i have to confess something: i'm often miserable while backpacking in the glorious backcountry. seriously. miserable.
i don't think i've ever gone backpacking without asking myself, "why the hell are you doing this liz!?" why would i want to carry between 40-50lbs on my back, hike up and down mountains, and dig my own poop holes? don't get me wrong, the views are epic and i never regret having spent time in the wilderness. i'd just rather do it "skipping up those mountains," - as fellow hiker, phil said to me once - not sluggishly dragging my feet.
my experience thus far tells me i self-impose unnecessary suffering, caused primarily by two things: the weight of my pack and the expectation for a certain kind of unobtainable comfort while on the Trail.
the former is something i'm working on (which i'll get to in the next post), the latter is more of a mental/heart practice that only wise people can obtain with a lot of practice. ;) i'm not there yet, so i'm reading a book to help me learn how to re-orient my heart posture by reading jennifer pharr davis' "becoming odyssa." (it's such an interesting read, btw.)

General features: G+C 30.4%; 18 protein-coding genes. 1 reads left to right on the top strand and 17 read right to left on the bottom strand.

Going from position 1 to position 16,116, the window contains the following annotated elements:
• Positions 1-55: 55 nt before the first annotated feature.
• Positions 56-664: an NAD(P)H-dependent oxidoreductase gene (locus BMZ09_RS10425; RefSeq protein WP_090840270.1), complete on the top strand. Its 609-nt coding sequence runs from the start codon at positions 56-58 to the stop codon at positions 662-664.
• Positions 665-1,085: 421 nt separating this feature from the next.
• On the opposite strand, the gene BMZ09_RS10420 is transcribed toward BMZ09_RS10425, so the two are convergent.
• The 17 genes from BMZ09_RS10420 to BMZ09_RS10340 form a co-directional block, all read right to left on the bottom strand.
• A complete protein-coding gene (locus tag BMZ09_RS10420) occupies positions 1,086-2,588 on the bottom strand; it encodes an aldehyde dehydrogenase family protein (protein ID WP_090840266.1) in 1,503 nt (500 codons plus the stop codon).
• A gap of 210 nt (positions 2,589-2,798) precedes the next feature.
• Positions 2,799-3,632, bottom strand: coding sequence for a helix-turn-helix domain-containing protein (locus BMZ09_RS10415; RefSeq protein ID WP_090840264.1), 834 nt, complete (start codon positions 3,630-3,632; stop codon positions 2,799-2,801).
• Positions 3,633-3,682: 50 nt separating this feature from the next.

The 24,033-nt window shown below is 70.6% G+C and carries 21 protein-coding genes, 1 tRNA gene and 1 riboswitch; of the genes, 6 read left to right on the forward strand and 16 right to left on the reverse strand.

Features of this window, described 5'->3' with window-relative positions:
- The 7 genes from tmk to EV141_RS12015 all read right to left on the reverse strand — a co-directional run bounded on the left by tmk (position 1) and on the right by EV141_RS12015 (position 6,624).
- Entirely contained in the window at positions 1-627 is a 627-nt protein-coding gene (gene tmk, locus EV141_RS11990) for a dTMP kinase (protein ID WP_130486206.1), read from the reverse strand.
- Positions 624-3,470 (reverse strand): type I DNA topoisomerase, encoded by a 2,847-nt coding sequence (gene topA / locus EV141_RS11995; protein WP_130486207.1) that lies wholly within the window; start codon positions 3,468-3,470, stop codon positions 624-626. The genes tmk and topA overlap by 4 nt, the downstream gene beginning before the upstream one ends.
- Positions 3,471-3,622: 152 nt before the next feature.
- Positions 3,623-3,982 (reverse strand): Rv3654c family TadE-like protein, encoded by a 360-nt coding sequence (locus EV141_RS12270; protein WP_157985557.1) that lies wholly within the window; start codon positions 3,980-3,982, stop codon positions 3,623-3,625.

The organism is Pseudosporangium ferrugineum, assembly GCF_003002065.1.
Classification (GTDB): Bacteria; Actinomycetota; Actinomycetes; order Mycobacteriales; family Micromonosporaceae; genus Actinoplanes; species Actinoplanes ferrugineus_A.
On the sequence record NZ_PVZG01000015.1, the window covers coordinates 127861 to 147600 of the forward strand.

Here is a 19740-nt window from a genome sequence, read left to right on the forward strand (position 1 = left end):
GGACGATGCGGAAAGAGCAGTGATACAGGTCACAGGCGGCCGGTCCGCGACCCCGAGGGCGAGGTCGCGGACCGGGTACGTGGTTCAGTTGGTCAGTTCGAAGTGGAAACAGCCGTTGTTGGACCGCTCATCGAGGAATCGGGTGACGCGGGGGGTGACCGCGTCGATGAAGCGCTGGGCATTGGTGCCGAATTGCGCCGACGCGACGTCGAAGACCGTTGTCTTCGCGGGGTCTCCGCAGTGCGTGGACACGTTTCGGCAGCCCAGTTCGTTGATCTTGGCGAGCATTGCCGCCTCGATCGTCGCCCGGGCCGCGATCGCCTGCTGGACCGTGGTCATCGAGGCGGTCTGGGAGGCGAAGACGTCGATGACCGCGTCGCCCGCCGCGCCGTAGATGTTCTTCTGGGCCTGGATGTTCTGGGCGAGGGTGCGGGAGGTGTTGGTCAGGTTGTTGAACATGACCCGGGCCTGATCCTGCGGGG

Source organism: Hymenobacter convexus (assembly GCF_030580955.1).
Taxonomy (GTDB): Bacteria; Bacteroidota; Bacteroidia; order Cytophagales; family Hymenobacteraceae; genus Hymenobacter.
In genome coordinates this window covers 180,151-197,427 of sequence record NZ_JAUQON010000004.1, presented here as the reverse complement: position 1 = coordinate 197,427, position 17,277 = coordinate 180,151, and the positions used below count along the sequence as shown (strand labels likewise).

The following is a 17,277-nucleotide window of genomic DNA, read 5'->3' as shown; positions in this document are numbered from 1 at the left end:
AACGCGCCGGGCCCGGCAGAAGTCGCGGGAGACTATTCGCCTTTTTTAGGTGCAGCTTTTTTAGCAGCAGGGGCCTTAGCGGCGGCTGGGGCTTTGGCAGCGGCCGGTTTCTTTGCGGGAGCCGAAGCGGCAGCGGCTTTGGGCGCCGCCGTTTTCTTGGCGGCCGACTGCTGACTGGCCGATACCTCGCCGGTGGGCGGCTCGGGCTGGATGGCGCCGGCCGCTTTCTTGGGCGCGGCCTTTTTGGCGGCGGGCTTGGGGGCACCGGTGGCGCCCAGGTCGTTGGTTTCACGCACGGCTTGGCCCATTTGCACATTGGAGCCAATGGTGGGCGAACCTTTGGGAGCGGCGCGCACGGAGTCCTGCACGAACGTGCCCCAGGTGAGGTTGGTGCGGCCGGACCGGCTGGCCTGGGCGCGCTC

back to the weight of my pack. this year, i've made a goal to actively pursue getting my base pack weight down as low as possible without breaking the (piggy) bank. ideally, i'd like for my base weight to be at 17lbs or less, then add consumables and my camera and it should be at about 30lbs (which still feels a bit high). the typical "rule of thumb" is to carry about 25% of your body weight. i vacillate between 125-130lbs, so this means i should be carrying about 31lbs. to give you a bit of context, i have been typically carrying around 40% of my body weight = 50lbs. (it's painful just spelling that out.)
so i'm going to start a series on tips i learned on how i'm reducing my pack weight (and other little things i learn along the way). hope it's helpful to you!